It’s time to use pharmacists’ skills properly

pharmacists' skills

Australia’s pharmacists are underutilised. How can tapping pharmacists’ skills as medicines experts produce better healthcare outcomes?

Pharmacists are highly trained, have deep expertise in medicines, are among the most trusted of all professionals,1 and are located in communities throughout Australia. Yet their role is far more limited in Australia than in many countries. 

Australians miss out as a result. People have to wait longer and travel further to see a general practitioner (GP) for a service that their local pharmacist could just as easily have provided. Sometimes people get sicker in the interim, which increases costs for the individual and the health system.

Evidence shows that pharmacists can safely provide repeat prescriptions to people with simple, stable conditions, and work with GPs to help patients manage chronic conditions. Allowing pharmacists to do so would improve the Australian health system by reducing pressure on the primary care system and improving people’s access to care.

Pharmacists are already valued members of hospital health teams. Hospitals should be able to allow them to contribute even more.

Potential roles

Medication continuation

Doctors generally write prescriptions for up to six months’ supply of medicines. After this time, patients must return to get a new script, even if their needs haven’t changed. For people with long-term needs that are being successfully controlled by medication, these visits may not require the advanced skills of a GP; at least 3.4% of GP visits involve getting repeat prescriptions for problems previously treated by a doctor.2 Pharmacists could do the repeat prescribing instead.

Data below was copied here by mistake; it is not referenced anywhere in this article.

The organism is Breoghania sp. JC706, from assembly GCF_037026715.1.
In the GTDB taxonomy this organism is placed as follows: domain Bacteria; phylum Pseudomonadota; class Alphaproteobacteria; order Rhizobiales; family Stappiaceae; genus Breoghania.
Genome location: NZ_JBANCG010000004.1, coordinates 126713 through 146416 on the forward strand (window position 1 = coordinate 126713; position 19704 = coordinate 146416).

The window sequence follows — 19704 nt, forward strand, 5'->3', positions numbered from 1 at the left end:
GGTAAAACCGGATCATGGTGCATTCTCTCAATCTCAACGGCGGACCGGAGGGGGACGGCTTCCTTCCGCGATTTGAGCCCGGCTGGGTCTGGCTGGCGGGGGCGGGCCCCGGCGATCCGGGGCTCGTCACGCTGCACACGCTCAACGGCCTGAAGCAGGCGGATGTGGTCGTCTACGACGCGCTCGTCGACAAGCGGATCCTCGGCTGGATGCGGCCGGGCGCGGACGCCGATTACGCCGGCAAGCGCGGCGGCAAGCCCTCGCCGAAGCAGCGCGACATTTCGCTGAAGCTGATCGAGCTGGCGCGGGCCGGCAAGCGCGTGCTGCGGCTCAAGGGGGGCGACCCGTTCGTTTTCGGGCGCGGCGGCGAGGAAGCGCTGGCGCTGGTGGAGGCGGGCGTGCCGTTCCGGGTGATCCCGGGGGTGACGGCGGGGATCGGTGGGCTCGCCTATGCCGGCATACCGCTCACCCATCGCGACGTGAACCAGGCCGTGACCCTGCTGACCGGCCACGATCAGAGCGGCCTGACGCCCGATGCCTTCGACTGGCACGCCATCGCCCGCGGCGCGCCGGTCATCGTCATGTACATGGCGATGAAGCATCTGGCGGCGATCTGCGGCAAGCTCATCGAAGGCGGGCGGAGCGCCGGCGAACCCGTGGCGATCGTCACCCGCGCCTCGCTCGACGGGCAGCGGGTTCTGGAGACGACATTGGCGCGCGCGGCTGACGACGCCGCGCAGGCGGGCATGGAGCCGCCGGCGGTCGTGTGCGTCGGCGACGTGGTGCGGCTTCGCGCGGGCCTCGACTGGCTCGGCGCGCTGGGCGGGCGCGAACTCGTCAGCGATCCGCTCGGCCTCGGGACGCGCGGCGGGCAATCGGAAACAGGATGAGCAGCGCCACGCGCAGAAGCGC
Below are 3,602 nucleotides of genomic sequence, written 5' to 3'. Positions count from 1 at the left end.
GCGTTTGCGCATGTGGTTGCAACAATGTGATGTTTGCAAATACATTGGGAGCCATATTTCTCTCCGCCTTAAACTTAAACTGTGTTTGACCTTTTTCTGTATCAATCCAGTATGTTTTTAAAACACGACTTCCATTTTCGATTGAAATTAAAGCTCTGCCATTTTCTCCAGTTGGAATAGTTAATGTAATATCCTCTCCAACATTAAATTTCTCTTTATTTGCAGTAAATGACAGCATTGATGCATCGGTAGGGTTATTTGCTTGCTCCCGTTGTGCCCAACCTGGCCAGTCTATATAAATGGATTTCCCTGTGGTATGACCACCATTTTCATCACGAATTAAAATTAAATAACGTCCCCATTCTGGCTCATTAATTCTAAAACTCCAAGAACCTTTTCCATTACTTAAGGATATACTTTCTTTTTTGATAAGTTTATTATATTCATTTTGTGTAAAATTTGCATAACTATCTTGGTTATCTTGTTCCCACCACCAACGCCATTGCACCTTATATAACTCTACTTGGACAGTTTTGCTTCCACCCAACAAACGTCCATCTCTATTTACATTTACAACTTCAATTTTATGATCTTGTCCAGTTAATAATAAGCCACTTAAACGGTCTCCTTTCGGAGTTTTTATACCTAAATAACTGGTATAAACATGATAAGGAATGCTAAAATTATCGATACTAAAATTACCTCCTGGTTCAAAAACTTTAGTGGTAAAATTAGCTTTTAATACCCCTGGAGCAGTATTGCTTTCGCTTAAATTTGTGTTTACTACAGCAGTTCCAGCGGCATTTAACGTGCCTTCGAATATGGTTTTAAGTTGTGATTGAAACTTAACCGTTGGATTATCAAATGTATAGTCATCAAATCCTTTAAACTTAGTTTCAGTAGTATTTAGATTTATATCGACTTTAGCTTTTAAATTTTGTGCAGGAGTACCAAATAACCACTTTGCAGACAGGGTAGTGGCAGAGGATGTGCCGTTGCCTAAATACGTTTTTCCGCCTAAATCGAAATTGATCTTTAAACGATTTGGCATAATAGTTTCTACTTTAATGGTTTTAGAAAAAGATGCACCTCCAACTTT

Broadening the role of pharmacists need not undermine GPs. The work of the pharmacist in primary care should only be done in collaboration with the GP. But within the context of a structured prescribing arrangement with each GP, pharmacists should be able to continue medications for long-term conditions, when the patient and GP agree, and when the patient’s condition is stable.

It would be straightforward. Some GPs don’t require seeing a patient for a repeat prescription – they might leave the prescription at their front desk, with or without a charge.2 After a GP has made a diagnosis and created a treatment plan, they would be able to share the patient’s record with the pharmacist, if the patient agrees. Then, when the patient asked the pharmacist for a repeat script, the pharmacist could look up the patient’s record, confirm the medication, and issue the script.

Depending on the condition, the GP could allow the pharmacist to issue continuing scripts for up to 18 months. Of course, if the patient’s condition changed, they would have to return to their doctor to discuss their condition and review their medication.

Enhanced involvement in the care of people with chronic conditions

Managing chronic care is a significant and growing part of GP workload. More than half of GP visits involve managing at least one chronic condition.3 Many of these visits involve managing medications or adjusting dosages, rather than diagnosing conditions.